Mury and Queen EIi;iabelh, was first a papist, then a protestant; tfa«n I 
papist, then a prolestanl again. This Vicar being taxed by one for bein^ ■ 
turn-cool, Not so. (said he,} for I always kept my principle; which ia thli 
to live and die Vicar of Bray. To Ibis Puller adds, 'such arc men now-* 
days, who, though they cannot turn the wind, they turn ihn'ir mills, and 9e_ 
them so, that wheresoever it bloweili, ihoir grist should certainly be ground,'" 




B 18*9.] Eurly Records of Weym 

uOi. 71 1 


1 These records are said to have been copied 

from au old quarto book 

thkrh is now lost. 

Ed»arf son of John t Susan Bala 

bom Dec 10 1055 

IVUe daughter of John and Jane Lovell 

Feb 19 16o5 

Jonas son of Jonas & Marllia Humpliry 

Feb 24 1 655 

Elimbeth Daughter of John & Alice Shaw 

Feb -20 1(555 

Jimes & Alice Luddens cliild 

Jan 12 1G5G 

Ebenezer wn of 

•' May 30 1056 

Ephraim son of John & ]H.iry Oaborn 

'• AugU IC57 

SiUDuel son of Samuel & Mary Pitlee 

" Aug 12 1G57 

Thomas of William t Elizabeih Chard 

" Sept 27 1657 

.VMmi Bicknell 

•■ June 21 1657 

Abraham eon of John & Alice Sliaw 

Oijt Ul 1657 1 

&. Mary Phillips 

Dec 6 1657 

LiddH of James &. Elizabeth Preist 

Feb 12 1657 

William sou of William & Elizabeth lIo]bro-,k 

Jan 20 1657- 

Enofh son of Ephraim & Ebbot Hunt 

■• Mar 29 1658 

Nathaniel son of Andrew i. Eleanor Ford 

" Mar 31 1658 

Jowph son of Joseph & Elizabeth Green 

" April 2 1658 

John son of John Jc Jane Lovell 

" May 8 1G58 

LoiB& Eunice Daughters of John Holbrook 

" May 12 1658 

Rwneaer son of John & Sarah Whitmarsh 

" May U 1658 

John BOD of Jonas and Martha Humphrey 

" Aug 31 1658 

John son of Thomas & Abigail Whitman 

" Sept 5 1658 

Samuel son of Samuel & Mary Baglev 

*' Sept 7 1658 

■nwmas son of John & Kebecea Bunell 

Feb 2 1659 

WiUiam son of Thomas Pratt - 

" March 6 1659 

John son of Thomas & Jane Drake 

" March 12 1G59 

John son of John i Esther King 

" April 12 1639 

SoMnna of Samuel & Experience King 

■' May 6 1659 

John son of William &. Mary PiUey Drowm-.l 

May 28 1659 

Samuel son of Josiah & Mary Chapin 

« Nov 11 1659 

Nicholas son of Walter Cook 

Feb 9 1659 

Mary daughter of John & Ann Reynolds 

« Mar 15 1660 

Mary Daughter of John & Alice Shaw-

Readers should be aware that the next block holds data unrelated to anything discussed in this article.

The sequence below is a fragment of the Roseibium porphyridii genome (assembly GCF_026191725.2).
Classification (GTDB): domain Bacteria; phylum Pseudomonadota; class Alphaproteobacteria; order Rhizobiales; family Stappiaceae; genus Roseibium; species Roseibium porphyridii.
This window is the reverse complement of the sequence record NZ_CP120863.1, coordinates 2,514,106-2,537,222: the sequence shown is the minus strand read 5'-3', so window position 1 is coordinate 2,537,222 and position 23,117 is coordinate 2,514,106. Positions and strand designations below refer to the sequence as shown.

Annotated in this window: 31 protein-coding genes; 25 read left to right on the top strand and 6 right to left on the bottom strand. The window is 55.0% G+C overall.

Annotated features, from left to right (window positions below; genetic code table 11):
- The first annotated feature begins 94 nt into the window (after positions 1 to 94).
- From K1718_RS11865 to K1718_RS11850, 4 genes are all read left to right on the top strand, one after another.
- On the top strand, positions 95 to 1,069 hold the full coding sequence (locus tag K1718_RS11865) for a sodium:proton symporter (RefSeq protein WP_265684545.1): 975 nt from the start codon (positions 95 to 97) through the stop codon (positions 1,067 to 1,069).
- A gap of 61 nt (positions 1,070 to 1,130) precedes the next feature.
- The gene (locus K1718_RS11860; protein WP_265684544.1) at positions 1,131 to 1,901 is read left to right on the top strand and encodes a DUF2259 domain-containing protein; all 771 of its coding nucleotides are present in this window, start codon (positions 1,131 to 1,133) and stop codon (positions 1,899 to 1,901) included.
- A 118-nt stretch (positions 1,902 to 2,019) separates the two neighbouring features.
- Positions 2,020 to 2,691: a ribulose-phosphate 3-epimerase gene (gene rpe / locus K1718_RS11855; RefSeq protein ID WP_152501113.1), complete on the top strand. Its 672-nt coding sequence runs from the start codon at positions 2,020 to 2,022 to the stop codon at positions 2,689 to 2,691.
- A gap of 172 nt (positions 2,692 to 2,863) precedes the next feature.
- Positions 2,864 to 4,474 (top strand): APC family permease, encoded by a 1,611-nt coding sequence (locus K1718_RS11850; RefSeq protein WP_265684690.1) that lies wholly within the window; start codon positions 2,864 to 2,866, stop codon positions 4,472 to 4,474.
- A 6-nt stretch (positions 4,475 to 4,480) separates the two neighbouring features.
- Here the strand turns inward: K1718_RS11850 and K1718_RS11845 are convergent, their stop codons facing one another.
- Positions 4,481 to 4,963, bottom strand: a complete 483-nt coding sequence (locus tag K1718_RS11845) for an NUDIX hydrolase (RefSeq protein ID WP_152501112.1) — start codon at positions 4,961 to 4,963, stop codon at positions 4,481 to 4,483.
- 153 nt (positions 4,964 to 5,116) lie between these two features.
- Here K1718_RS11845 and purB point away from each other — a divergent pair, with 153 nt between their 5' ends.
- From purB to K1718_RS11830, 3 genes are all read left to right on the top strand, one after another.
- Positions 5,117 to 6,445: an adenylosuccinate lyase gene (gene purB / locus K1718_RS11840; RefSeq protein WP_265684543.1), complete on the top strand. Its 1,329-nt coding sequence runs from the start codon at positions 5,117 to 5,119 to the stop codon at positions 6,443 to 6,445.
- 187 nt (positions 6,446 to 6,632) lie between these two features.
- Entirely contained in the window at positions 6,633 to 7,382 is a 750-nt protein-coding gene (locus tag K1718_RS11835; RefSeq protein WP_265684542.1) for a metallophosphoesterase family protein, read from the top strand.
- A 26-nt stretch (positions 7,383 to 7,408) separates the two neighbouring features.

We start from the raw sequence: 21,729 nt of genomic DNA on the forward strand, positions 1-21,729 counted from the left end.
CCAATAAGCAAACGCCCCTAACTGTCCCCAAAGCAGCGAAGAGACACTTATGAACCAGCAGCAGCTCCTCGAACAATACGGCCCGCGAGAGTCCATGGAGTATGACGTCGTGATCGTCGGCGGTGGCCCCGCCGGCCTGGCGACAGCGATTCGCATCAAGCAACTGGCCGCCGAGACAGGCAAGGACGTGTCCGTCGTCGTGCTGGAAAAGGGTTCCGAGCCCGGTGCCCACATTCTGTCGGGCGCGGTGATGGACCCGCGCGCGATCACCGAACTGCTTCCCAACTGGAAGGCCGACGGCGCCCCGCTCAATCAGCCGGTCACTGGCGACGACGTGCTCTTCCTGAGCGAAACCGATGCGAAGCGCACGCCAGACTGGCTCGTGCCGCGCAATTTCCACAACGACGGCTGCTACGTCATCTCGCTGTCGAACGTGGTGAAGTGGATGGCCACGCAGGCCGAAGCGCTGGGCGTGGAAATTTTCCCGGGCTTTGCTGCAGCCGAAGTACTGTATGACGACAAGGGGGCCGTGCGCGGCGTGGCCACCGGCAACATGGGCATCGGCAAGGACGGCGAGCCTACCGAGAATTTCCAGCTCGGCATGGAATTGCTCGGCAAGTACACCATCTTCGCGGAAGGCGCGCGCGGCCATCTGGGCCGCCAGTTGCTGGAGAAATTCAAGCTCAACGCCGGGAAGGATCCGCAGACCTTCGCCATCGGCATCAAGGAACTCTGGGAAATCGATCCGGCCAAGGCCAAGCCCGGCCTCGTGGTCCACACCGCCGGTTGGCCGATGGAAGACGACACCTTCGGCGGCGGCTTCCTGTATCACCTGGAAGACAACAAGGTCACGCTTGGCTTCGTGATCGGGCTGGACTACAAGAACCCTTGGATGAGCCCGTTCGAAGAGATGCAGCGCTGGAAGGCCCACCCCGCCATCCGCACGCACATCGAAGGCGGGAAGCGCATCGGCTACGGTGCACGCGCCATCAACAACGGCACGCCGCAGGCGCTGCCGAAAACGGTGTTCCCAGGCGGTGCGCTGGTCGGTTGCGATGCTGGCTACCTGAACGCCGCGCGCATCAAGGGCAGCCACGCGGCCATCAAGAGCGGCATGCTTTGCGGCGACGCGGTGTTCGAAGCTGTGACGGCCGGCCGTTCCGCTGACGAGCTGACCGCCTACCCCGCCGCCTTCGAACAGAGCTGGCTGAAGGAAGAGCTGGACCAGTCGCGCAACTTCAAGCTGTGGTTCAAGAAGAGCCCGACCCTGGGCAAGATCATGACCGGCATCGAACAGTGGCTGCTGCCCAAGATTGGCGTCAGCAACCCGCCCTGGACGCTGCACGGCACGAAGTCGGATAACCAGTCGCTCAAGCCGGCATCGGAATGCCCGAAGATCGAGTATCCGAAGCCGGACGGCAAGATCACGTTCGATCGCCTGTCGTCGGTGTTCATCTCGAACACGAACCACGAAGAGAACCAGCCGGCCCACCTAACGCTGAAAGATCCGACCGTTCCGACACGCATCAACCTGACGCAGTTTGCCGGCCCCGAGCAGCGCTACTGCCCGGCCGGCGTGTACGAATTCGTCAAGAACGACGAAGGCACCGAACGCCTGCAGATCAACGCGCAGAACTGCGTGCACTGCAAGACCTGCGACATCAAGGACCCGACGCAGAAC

" March 24 1660 

John son of Nallianiel Sl Su^an Blaneher 

" Mar 27 1660 

Ebcoeier son of Andrew & P'leanor Foril 

" Mar 18 1G60 

Mary Daughter of John &. Phebc Taylor 

" May 18 1660 

Benjamin son of William & Grace Richard)- 

" May 19 1660 

Mary of Rich.nrd & Mary Phillips 

'• May 21 1660 

Benjamin son of Ricliard Newbury 

" May 22 1060 

Caleb son of WiDiam Chard - 

Oct 19 1660 

Rath Daughter of John fc Mary Bicknell 

" Oct 26 1660 

Eliabeth of John & Jane Lovell 

Oct 28 1660 

Simon SOD of John & Sarah Whitmarsh 

" Mar 11 1661 

Hwmah of NieboUw k Hannali Whitmarsh 

■• Mar 25 1661 

Mary of Samuel & Mary Bayley 

■' April 30 1661 

William son of William &. Mary Pitley 

" May 12 1661 

Sarah of Jonas ic Martha Humphrey 

•■ May 16 1661 

■PT- - 


^H 72 E'lrly Records of Weymouth. 


^H EKperience of John & ElizaUelli Ilolbrook 

born May^S 16G1 

^^ Jl^iry of Richard & Mary Pliilli|H 

" May -24 1601 

^" William son or Thomns &. JaiiM Dnike 

■■ May30 16fil 

Judah son of Saimiel & Hnnnali Prali 

" June 35 16G1 

Joha son of Joseph & Elizabeth Grei^n 

" July IG USl 

Silence of Andrew Foi-d 

" Nov 13 IGfil 

K John son of John &K*llier King 

Dec-25 1GG1 

^H Chri^lian of Thomas & Rulh Bajify 

Feb 30 1661' 

^H Jo^hita »on of Richard & Mary Phillips 

" May 10 IGG2 

^B Lidda Daughter of James Preist 

" Mar It; 1662 

^H Mary of Jame^ &^ Mnry Smith 

" MHr2-2 16G2 

^H John soil of Julm & Mary Vinirig 

'■ April ir, 1662 

^H Mary of Stephen & Hannah Fren.-h 

" May U 1G62 

^H L-lmbod son of John & Elizabeth Holbrouk 

" May 30 1 6S2 

^H Nicholas son of John &. Alice Shaw 

« Mav23 166« 

^H Sarati of John & Sarah Comai- 

'* JnlV 10 16G8 

^V Elizabeth of Samuel &. Experience King 

" Sept 23 1662 

^^^ JiuntM son of John & Jana Lovell 

Oct 23 1662 

Corneilm son of William Holbrook 

'■ Nov 1!) 1S62 

Hannah of Thomas & Experience Dolti^r 

" Nov 30 1662 

Mary of Nathaniel & Susanna Blani^ber